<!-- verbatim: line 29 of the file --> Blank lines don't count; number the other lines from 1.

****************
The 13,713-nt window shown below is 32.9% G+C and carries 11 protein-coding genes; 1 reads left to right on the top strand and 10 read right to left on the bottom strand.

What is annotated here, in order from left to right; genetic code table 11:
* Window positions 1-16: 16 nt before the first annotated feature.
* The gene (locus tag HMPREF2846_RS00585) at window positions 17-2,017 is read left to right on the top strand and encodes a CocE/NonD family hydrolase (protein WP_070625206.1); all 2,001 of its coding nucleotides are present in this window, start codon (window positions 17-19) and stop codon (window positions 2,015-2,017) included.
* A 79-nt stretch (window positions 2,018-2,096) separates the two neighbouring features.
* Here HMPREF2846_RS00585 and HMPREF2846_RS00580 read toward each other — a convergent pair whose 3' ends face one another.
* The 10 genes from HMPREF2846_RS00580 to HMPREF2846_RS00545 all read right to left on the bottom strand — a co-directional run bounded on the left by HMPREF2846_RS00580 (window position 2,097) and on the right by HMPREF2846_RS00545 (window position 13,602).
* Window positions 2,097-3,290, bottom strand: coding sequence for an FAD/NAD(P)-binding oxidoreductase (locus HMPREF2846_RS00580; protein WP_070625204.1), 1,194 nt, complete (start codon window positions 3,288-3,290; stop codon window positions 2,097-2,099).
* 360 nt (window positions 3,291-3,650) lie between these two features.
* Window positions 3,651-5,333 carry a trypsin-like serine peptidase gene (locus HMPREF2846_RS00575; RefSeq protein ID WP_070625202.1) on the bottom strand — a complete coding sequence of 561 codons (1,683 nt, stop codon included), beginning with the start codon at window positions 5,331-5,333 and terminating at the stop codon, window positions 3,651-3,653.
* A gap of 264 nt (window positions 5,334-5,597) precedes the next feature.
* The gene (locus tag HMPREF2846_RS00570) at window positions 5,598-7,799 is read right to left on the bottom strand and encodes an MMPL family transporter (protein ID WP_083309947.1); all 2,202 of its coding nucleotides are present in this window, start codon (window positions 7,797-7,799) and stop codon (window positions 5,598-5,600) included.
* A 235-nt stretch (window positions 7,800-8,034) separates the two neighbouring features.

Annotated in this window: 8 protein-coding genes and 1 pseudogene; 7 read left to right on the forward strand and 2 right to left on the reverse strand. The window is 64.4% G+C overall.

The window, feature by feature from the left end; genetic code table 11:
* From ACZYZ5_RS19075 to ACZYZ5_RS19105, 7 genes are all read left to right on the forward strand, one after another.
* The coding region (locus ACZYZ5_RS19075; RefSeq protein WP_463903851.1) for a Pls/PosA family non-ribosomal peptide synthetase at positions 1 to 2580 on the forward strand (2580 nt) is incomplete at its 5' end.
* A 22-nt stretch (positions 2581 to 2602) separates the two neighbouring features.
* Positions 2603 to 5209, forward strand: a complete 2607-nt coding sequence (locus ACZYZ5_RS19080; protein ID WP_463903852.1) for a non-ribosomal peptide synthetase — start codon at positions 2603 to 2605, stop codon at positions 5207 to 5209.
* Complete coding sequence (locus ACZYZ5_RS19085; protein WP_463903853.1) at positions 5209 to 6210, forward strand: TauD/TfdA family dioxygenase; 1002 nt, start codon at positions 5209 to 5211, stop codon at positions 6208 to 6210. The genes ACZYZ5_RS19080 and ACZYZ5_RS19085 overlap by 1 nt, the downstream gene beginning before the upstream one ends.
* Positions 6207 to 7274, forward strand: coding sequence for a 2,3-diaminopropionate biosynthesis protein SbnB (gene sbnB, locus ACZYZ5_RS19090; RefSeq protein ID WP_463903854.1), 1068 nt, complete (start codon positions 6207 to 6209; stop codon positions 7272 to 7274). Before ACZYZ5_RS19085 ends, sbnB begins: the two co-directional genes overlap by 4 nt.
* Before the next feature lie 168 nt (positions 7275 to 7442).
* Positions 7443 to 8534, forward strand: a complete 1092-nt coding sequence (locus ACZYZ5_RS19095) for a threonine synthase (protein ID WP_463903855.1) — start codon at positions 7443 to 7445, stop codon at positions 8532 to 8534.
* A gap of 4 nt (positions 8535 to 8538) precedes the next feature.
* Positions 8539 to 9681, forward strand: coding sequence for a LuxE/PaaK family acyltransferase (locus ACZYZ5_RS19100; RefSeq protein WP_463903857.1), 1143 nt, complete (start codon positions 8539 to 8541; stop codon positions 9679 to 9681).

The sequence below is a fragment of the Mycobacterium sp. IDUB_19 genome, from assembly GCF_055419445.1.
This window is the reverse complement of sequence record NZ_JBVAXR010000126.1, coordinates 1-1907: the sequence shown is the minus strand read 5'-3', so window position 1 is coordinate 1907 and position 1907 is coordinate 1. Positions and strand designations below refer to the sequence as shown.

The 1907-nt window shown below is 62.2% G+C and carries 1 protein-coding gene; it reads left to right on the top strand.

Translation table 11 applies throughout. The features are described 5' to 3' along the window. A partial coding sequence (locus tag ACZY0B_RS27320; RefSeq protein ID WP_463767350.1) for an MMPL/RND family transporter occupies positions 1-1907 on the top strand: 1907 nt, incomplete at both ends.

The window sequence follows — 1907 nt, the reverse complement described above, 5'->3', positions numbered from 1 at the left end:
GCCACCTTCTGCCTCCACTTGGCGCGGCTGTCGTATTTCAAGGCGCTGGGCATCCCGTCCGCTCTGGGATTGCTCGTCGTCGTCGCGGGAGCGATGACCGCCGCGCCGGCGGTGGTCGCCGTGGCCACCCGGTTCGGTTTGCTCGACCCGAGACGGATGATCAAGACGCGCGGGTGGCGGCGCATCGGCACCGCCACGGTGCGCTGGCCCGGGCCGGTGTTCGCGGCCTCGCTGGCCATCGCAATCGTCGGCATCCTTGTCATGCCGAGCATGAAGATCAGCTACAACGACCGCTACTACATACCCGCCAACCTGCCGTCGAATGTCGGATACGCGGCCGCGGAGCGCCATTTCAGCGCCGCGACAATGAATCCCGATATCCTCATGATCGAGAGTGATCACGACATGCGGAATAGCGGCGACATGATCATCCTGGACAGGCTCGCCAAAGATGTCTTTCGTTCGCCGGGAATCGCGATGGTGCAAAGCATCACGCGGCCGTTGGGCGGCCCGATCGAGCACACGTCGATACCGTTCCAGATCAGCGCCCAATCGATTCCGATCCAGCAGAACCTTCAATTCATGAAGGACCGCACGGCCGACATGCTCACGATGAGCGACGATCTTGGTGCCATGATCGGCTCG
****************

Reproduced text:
Translation table 11 applies throughout. The features are described 5' to 3' along the window. A partial coding sequence (locus tag ACZY0B_RS27320; RefSeq protein ID WP_463767350.1) for an MMPL/RND family transporter occupies positions 1-1907 on the top strand: 1907 nt, incomplete at both ends.